Tag Archives: apprentice


4 Jan

IMG_6709.JPGDavid Stuart Littlewood, 21.03.1930 – 25.12.2017 surrounded by his apprentices.

From the left, yours truly, Dad, Nathan, Simon and Tim. Abi, our sister, sadly passed away in 2008 so the picture above is incomplete.

A couple of weeks before Dad’s passing we were all able to get together in Devon to celebrate each other’s connection through David Stuart Littlewood. He made a big effort, coming down from his bed to sit amongst the grandchildren and share our good humour, providing the strong glue that binds us. He was a bit somber at the start.

The remarkable turnaround in my Dad’s mood was largely down to our youngest brother’s insatiable appetite for life. His enthusiasm for pickles, meat pies, a full English Breakfast, long striding walks over the Devon Moors and an encyclopaedic knowledge of beer, old architecture and woodwork was just the ticket. Simon always brings his ‘A’ game to a family gathering.

As you know I believe in Alchemy.

A week before Christmas I was feeling low, and, yet out of the Blue, a young artist/maker contacted me for help. She wrote a mature and erudite email introducing herself and expressing a need to develope her woodwork hand skills. We agreed to meet in my studio in Sheffield.

After some initial hedging around by me, I agreed to let her spend a little time in my workshop, so that I could gauge her quality.

I found the timing of her arrival both fortuitous and perplexing, so I asked my father (as I always do) for advice.

I quietly approached him and asked him if he needed ‘owt.

“Aye, lad, cup of tea”

I brought him a cup of tea – strong one sugar, and as he was sipping it I said:

“Dad, I’m thinking of taking someone on, do you have any advice?”

“Is it a lad?”

“No, its a lass”

“Oh, well, get her to make something and if she’s shite, bin her off”

These were the last words he spoke to me before he died.

I was his first apprentice. He never binned me off. Ever.

There is now a young carpenter honing her craft in my studio, bringing her art and skill to enhance our ‘A’ Game.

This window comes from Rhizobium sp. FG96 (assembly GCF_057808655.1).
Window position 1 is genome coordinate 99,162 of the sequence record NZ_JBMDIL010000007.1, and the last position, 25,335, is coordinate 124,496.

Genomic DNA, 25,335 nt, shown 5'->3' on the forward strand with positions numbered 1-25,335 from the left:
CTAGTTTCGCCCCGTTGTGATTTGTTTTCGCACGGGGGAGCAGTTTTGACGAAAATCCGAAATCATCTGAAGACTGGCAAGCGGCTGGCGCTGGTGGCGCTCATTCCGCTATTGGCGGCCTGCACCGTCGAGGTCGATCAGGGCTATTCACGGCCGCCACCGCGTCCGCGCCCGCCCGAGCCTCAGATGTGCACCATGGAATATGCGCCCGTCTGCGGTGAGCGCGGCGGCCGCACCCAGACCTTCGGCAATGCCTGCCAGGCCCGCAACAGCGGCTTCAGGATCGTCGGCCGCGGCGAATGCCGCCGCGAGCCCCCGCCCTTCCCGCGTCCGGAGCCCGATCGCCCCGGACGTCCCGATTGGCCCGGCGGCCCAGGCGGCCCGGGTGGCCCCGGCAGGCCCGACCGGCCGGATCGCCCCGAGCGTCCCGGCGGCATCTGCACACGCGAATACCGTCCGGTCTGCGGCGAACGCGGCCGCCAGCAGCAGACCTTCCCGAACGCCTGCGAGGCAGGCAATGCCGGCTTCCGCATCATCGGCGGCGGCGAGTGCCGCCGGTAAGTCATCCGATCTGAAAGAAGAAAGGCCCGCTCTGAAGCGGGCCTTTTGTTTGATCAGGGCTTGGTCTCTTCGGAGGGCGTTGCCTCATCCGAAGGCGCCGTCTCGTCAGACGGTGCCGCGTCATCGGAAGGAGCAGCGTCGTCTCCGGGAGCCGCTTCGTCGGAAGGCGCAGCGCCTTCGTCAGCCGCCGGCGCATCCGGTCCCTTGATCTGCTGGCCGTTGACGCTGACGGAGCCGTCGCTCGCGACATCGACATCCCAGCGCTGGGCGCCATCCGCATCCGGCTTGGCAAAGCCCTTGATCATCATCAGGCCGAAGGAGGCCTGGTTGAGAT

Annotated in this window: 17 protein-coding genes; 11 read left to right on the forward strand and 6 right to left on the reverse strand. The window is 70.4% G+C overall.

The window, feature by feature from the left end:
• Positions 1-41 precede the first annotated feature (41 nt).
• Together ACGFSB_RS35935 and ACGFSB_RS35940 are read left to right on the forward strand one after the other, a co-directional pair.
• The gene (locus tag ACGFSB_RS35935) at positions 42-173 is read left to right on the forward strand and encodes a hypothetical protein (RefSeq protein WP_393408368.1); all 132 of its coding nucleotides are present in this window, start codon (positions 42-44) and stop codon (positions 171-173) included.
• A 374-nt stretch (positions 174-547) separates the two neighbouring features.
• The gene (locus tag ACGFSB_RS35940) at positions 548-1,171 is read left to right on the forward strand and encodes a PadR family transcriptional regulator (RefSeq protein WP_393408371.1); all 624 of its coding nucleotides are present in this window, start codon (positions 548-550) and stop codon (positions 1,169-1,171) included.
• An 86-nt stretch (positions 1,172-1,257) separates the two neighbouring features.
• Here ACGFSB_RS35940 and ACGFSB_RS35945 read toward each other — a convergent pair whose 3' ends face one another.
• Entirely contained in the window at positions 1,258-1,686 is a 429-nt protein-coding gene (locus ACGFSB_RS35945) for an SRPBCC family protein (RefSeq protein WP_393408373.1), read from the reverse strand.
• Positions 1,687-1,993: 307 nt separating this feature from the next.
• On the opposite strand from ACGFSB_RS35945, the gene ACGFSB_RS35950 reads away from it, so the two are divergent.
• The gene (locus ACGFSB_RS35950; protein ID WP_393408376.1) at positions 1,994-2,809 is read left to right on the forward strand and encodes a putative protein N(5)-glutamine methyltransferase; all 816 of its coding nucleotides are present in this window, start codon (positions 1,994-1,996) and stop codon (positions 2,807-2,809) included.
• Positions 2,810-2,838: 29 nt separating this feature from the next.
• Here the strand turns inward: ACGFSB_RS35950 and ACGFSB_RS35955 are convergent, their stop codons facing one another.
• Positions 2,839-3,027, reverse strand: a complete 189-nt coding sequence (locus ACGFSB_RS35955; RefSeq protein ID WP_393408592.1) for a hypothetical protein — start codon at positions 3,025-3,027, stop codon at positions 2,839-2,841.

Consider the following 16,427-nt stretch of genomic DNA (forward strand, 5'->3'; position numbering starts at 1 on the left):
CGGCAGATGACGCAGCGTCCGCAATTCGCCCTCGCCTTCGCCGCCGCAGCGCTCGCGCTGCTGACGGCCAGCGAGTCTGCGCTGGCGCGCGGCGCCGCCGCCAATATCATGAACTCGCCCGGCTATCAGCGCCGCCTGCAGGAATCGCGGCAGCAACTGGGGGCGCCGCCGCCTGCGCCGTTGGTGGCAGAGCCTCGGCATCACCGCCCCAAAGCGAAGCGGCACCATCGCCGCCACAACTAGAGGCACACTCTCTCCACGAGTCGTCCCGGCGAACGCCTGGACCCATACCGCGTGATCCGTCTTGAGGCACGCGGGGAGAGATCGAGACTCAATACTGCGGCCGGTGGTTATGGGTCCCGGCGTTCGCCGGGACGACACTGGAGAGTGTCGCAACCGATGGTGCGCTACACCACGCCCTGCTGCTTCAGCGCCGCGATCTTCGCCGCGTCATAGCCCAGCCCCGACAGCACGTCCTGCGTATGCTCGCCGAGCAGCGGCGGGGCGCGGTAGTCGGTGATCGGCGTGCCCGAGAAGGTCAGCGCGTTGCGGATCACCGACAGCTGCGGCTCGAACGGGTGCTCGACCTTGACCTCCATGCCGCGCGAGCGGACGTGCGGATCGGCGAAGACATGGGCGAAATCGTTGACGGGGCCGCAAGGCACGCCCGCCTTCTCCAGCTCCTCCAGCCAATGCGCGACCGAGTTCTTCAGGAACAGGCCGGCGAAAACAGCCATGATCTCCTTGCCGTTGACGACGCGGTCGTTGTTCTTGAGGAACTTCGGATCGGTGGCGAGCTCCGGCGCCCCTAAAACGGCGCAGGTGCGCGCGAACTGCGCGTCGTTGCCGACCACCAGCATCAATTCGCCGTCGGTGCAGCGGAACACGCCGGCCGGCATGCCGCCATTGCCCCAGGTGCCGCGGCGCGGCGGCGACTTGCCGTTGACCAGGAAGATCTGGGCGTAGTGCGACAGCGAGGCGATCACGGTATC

The fish carving was the first piece of ‘wood art’ I made for my gaffer, Mr Poulson, at 11 years of age.

‘A’ is for Alchemy.

Paulo Coelho The Alchemist.


13 May


David Stuart Littlewood was born in Huddersfield on March 21st 1930. He went to the Technical college at 14 to learn joinery, brick laying and draughtsmanship. His dad Arthur Littlewood enquired at the Co-op if they needed apprentices, they did and set David on at the age of 16. His mum Annie Littlewood nee Wild (from Waterford, Ireland) said “You be a carpenter lad, if it’s good enough for the Son of God, it’s good enough for you”.

Dad learned how to make everything from a coffin to a sash window, serving his apprenticeship for 5 years, then becoming a journeyman at 21. At the age of 26 Dad saw an advertisement placed by ‘Crown Agents’ in the local newspaper for tradesmen needed to teach building skills to local people in Nigeria for the British Government. John Longley, his best mate, encouraged him to apply.

When Dad eventually arrived in Lagos, Nigeria via steamer from Liverpool, thence train overland thousands of miles north to Kano on his 26th birthday in 1956 he discovered a dirty patch of earth. Enquiring of the local Chief as to where he was going to teach he was told “Right here, you build the college here”. So he did. He also met a very bonny Adrianna van de Poll, a Dutch air hostess with KLM. It turned out they both liked to rip it up on the dance floor. And that is how I came to be born in Kano in 1958.

There is an old French Carpenter’s saying that time is never wasted sharpening chisels. Here he is today at 84 in my workshop grinding his old chisels back and re-sharpening them on my old oilstone. “Excellent oilstone this son! You keep it really flat and true!” I hadn’t the heart to tell him that he had given it to me over 30 years ago along with many of his own tools when I was learning. I am a chip off the old block, having followed in his footsteps and the movements of his hands on the same oilstone.

Here is another chip off the same block, my brother Simon in San Francisco, pictured with his lovely daughter Percie. Simon is a carpenter too. 20140513-172059.jpg

We named our Tea Shop after our niece

Shop photo

…but we don’t serve chips here, only fine leaf tea in proper china pots on hand made tables, come and join us if you are passing 557 Abbeydale Road, Sheffield S1 7TA, England.